CMS has issued new guidance aimed at extending the life of “grandfathered” ACA plans.
The Trump administration issued a request for information last month on how it could support grandfathered Affordable Care Act plans in the group market. These plans were available before the ACA became law in 2010 and are generally not compliant with the ACA’s coverage requirements.
The White House extended the life of these plans in 2017, and under the new guidance (PDF), the Centers for Medicare & Medicaid Services has tacked on an additional year for the grandfathered plans before they must become ACA compliant.
Under the guidance, states will be able to choose whether to extend grandfathered plans for a full year or less than a year, and whether to extend that to such plans in the individual market, small group market or both.
After ACA regs increased premiums and priced people out of the individual health insurance market, extending grandmothered plan policy allows people to maintain more affordable coverage meeting their needs b/c these plans do not need to meet burdensome ACA requirements.— Administrator Seema Verma (@SeemaCMS) March 25, 2019
CMS Administrator Seema Verma said in a statement that ending the grandfathered plans would take away affordable coverage that meets the needs of plan members.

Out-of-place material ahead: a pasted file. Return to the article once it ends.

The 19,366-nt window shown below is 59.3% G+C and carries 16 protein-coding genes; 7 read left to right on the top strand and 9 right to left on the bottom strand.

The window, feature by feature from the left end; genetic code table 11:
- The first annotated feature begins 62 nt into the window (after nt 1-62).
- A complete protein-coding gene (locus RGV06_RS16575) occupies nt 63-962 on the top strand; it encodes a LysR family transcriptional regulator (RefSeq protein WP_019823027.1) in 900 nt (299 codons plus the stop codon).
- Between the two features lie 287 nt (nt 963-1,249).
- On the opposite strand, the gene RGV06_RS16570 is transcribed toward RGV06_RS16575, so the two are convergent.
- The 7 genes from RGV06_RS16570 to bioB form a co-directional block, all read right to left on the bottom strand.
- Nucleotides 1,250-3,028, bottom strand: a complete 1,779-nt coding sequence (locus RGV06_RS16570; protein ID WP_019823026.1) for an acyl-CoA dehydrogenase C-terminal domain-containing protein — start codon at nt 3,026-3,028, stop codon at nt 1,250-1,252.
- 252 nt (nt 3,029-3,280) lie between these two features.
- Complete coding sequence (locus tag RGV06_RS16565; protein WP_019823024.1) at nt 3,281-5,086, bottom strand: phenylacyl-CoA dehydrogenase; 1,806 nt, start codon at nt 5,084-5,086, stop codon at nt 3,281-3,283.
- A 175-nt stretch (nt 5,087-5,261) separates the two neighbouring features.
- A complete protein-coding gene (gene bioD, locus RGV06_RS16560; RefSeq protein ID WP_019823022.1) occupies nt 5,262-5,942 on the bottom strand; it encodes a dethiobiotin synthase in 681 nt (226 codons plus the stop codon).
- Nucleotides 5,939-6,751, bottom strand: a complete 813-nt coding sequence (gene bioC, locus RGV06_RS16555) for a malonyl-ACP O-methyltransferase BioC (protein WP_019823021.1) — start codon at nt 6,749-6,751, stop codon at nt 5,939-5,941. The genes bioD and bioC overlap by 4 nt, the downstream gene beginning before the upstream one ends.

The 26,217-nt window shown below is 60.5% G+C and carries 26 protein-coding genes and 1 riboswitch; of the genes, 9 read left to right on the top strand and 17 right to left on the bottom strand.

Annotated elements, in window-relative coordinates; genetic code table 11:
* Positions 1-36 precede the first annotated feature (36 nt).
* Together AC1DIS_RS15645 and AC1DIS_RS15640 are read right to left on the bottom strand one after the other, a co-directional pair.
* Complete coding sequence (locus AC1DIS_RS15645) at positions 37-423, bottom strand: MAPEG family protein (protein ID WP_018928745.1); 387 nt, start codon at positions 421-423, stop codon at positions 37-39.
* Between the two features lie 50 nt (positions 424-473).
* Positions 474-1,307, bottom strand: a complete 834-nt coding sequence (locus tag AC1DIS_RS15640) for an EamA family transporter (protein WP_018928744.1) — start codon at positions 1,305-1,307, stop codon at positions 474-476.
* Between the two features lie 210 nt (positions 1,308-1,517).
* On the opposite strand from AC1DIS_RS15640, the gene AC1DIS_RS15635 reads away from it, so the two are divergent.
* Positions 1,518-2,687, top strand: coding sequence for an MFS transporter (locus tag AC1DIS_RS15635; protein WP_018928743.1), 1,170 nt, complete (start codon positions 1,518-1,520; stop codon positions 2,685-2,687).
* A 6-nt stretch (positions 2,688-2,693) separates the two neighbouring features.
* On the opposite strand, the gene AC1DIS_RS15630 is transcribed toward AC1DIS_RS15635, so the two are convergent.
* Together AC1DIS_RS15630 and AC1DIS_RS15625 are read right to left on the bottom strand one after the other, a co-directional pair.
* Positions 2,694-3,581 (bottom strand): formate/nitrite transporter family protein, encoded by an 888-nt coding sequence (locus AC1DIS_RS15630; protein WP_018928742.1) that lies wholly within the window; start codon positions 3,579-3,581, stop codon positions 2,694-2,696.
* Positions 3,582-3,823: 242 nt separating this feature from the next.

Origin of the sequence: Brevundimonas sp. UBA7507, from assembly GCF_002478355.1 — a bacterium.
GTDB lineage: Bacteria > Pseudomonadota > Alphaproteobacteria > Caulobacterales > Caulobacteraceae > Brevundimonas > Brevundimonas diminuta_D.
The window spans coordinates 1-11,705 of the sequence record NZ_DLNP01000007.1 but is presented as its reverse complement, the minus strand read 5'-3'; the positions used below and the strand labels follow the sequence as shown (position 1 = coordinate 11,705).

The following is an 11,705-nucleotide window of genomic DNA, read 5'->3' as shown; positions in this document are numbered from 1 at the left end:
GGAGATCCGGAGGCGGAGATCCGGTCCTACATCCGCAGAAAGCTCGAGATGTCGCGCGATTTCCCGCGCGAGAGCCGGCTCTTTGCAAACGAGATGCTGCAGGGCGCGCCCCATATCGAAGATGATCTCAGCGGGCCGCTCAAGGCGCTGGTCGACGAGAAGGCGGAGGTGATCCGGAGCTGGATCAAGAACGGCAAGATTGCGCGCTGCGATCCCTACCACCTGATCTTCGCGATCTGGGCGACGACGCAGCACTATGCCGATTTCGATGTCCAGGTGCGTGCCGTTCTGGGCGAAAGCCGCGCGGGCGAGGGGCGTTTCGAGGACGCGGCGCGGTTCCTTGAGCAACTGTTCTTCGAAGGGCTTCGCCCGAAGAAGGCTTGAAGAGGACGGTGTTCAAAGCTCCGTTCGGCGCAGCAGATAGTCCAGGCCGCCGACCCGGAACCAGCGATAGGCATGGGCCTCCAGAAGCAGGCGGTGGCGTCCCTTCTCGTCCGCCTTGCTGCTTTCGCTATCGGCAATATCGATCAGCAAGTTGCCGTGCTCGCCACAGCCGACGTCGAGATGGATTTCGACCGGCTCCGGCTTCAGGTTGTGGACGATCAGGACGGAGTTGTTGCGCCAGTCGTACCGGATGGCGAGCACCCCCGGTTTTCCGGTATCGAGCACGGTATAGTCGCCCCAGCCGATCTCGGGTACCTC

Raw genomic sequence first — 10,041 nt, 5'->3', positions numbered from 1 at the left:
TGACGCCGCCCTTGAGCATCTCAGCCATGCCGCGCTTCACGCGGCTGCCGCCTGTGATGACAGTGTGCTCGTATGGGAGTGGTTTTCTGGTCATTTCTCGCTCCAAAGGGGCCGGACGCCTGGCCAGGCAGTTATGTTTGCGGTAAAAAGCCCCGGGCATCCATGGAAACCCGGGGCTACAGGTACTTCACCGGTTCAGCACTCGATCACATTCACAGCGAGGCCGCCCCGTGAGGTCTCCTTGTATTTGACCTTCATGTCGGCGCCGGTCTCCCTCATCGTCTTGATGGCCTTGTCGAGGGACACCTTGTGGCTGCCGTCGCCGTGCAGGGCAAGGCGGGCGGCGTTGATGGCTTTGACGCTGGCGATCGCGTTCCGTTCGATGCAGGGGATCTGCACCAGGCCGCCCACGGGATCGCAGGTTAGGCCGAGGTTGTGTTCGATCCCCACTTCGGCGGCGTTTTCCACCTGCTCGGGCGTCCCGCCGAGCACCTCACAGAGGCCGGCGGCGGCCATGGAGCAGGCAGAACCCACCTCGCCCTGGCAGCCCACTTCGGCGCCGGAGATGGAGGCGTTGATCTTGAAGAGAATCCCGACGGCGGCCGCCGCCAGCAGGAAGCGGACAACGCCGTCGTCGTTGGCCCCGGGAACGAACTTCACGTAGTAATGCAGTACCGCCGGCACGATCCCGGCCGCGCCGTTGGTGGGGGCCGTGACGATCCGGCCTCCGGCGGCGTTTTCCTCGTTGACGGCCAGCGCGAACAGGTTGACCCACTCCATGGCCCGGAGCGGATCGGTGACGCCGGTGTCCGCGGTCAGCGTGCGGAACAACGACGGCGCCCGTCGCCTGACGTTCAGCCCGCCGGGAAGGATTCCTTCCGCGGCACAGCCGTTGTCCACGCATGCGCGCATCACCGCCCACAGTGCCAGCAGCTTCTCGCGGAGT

“Not extending the grandmothered plan policy would cancel plans that are meeting people’s needs today and, as a result, force people to choose between buying coverage they cannot afford on the individual market, or going uninsured,” Verma said.
The availability of grandfathered plans is on the decline, according to research from the Kaiser Family Foundation. Just 20% of employers offered such a plan in 2018, down from 23% in 2017. Just 16% of workers enrolled in one of these plans last year, KFF found.
CMS releases final 2019 open enrollment data
About 11.4 million people enrolled in an ACA exchange plan, either through Healthcare.gov or their state marketplace, according to the latest CMS data. This marks a slight downturn in enrollment from 11.8 million people in 2018.
Premiums on Healthcare.gov declined from an average of $621 before tax credits in 2018 to $612 before tax credits in 2019, CMS said. A significant majority (87%) of people enrolling through Healthcare.gov for 2019 qualified for premium tax credits.
About 24% of those who enrolled on the exchanges in 2019 were new customers, a decrease from 27% for the 2018 plan year.
Still, CMS said the results were encouraging and highlight the agency’s hard work to ensure a positive customer experience.
“Another year of stable enrollment through the exchanges directly reflects the strong work CMS staff put into ensuring that exchange consumers experience a seamless enrollment process free from unnecessary hurdles and IT glitches,” Verma said.